1

BioLao Plus Project

Project Coordinators: Dr. Virginie POMMELET

Partners:
Vientiane, Laos: Institut Pasteur du Laos (IPL)
Singapore: Naval Medical Research Center – Asia
(NMRC – A)
Vientiane, Laos: Microbiology Laboratory of Mahosot
Hospital

Staff members in Parasitology Lab, IPL:
Dr. Moritoshi IWAGAMI, Dr. Sengdeuane KEOMALAPHET, Ms. Pheovaly SOUNDALA, and Mr. Takashi SEKINE

Background

The BioLao Plus Project, “an integrated approach to detect emerging pathogens and assess the infectious disease burden of a remote area in Khammouane province in the Lao PDR” was initiated by IPL in September 2017 with financial support from Naval Medical Research Center – Asia (NMRC-A). This project was the first opportunity to bring together IPL’s 5 laboratories’ expertise in one field site. The role of the Lao-Japan Parasitology lab in this program is to investigate the situation of parasitic diseases (malaria and intestinal helminth) among villagers at study site villages in the Nakai district, Khammouane province.

Objective

To detect emerging and reemerging pathogens and assess the infectious disease burden of a remote area in Khammouane province, Lao PDR and to provide evidence (human and vector data) and ways to mitigate possible infections to health authorities and the villagers.

Methodology

Blood samples and stool samples were collected from the study participants for malaria and helminthiasis detection, respectively. Malaria RDT and stool examination by Kato-Katz method were performed on-site, whereas malaria PCR was performed at IPL using dried spot blood samples on filter papers.

Results and Discussion

Malaria study: A total of 191 blood samples were examined by malaria RDT and PCR. All of them were malaria negative in this study. No malaria case was detected in this study. However, the IPL entomology team found Anopheles mosquitoes in the study villages. This finding suggests that if a certain number of malaria patients or asymptomatic Plasmodium carriers are introduced into the villages, malaria transmission might occur among the villagers.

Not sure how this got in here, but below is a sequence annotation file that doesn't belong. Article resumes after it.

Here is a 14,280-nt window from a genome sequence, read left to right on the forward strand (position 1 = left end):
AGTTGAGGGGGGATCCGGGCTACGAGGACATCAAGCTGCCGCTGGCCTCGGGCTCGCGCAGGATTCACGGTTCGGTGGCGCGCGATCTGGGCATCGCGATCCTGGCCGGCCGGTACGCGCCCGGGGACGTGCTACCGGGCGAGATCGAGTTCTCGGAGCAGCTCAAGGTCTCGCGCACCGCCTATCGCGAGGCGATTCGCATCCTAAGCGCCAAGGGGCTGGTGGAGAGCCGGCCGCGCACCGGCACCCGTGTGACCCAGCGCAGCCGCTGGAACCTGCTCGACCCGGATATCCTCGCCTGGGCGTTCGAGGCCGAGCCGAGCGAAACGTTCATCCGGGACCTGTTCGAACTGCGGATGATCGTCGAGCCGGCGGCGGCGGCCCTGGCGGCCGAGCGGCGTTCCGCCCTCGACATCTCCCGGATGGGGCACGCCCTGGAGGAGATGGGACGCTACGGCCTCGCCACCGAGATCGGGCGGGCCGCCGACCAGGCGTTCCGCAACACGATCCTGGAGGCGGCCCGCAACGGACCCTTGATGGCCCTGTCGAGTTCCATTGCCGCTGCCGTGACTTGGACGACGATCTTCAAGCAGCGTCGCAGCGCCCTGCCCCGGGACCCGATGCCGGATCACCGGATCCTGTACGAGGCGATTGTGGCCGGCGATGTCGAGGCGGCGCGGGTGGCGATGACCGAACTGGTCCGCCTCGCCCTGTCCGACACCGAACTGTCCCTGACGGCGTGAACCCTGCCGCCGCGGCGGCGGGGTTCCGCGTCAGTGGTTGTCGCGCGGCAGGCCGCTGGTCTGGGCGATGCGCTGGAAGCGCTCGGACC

Helminthiasis study: One stool sample was collected from 126 participants and two stool samples were collected from 50 participants. Microscopic examination by Kato-Katz thick smear method revealed that multiple species infections were found in this study. Two species infection was 30.2% (38/126), and three species infection was 11.1% (14/126), whereas single-species infection was 38.9% (49/126). Only 19.8% (25/126) was helminthiasis free in this study participants. Predominant species was hookworm (60.3%: 76/126), and the second predominant species was Ascaris lumbricoides (50.8%: 64/126). In this study, Trichuris trichuria (11.1%: 14/126), Taenia (6.3%: 8/126) and Opisthorchis viverrini (3.2%: 4/126) were also detected. Most of the infections were categorized as either light or moderate-intensity infections. However, there is a risk of malnutrition among children if it becomes a heavy intensity infection. Therefore, the installation and proper use of latrine(s) for each village would be needed to improve their hygiene status and reduce the rate of infections.

Financial Support

This project was financially supported by NMRCA.